Research by Professor Linda Mulcahy and Joseph Patrick McAulay funded by the National Institute for Health Research
The NHS has contact with around 1.5 million people every day. Most of those people are satisfied with the service they receive, but some people have concerns about their treatment or about the treatment given to their loved one. We want to find out more about the pathways that people chose when raising concerns about NHS care. This project will be carried out by researchers at the Centre for Sociolegal Studies, Oxford University and is part of the work of the Quality, Safety and Outcomes Policy Research unit, a multi-university collaboration funded by the National Institute for Health Research.
We are interested in complaints about healthcare, in particular finding out:-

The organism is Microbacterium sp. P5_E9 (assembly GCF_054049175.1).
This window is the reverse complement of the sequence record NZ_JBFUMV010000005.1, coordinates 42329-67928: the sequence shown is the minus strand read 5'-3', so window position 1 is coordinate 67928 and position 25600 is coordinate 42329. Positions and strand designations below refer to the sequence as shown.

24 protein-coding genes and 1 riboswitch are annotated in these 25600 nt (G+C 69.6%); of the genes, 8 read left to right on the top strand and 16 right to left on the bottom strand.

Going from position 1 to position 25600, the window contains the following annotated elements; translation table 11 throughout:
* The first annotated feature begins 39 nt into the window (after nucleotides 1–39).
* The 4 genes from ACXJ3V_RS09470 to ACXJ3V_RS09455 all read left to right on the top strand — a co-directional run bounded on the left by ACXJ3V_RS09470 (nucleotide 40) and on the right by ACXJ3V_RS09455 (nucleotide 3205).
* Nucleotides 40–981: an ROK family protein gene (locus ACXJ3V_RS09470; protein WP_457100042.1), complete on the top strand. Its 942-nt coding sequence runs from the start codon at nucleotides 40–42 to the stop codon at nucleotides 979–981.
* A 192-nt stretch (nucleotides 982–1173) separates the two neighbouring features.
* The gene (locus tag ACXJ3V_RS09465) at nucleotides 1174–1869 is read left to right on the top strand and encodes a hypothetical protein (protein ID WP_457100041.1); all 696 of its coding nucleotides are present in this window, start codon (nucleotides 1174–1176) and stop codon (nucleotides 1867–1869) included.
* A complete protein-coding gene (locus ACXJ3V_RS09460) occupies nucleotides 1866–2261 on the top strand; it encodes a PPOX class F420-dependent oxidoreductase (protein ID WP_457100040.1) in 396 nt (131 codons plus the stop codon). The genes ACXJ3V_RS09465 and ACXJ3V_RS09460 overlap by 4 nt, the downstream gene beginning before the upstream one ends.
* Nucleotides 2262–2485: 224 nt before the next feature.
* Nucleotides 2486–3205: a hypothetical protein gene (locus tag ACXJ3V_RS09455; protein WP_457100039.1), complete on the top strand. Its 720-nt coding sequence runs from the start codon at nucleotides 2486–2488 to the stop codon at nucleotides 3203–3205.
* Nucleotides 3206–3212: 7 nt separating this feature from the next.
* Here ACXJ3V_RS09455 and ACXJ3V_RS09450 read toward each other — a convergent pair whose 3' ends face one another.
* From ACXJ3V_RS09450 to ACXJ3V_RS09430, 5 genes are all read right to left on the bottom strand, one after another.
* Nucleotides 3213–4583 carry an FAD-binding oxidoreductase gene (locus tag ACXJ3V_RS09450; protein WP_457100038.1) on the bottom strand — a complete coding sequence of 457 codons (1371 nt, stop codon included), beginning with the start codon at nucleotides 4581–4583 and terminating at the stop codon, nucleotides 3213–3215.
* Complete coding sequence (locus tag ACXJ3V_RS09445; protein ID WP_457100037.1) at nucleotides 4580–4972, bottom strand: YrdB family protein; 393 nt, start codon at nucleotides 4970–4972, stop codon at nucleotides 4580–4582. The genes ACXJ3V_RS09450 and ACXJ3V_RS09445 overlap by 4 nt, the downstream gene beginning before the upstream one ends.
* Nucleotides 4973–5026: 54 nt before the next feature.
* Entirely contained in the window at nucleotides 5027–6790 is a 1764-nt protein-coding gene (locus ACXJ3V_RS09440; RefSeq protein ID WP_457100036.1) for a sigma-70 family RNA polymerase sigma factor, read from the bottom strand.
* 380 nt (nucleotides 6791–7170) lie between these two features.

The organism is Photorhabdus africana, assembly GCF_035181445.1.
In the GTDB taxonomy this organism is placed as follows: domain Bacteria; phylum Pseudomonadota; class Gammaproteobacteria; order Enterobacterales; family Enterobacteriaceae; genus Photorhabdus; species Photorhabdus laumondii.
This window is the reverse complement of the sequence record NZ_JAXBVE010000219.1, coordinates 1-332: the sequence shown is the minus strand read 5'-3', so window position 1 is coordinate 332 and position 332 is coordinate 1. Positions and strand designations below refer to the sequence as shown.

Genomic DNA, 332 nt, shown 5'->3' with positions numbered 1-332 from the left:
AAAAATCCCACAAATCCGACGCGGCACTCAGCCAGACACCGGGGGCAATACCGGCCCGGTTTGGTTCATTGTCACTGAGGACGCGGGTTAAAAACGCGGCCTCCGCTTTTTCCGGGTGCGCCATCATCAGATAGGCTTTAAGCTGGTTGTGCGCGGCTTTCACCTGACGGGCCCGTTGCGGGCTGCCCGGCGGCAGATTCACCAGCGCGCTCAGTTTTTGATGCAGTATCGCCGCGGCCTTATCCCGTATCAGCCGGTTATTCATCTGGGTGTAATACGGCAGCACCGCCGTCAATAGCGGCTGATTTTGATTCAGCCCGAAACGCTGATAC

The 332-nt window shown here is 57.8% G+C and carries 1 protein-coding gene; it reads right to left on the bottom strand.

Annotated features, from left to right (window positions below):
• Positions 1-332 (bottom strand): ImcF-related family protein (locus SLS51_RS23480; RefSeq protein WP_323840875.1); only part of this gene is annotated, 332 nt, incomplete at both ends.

- how people chose where to raise their concerns,
- what influences their choices, and
- what factors are important to people when they raise a concern.
We want to explore several different complaint handlers as part of this project. The first phase of this project is an online survey of people who have raised a concern with the General Medical Council or the Parliamentary and Health Service Ombudsmen.
All responses will be securely stored and only be seen by the research team. At the end of the project, we will analyse our results and make suggestions on how systems for raising concerns can be improved.
If you have any questions about this study, please email Joseph Patrick McAulay at firstname.lastname@example.org.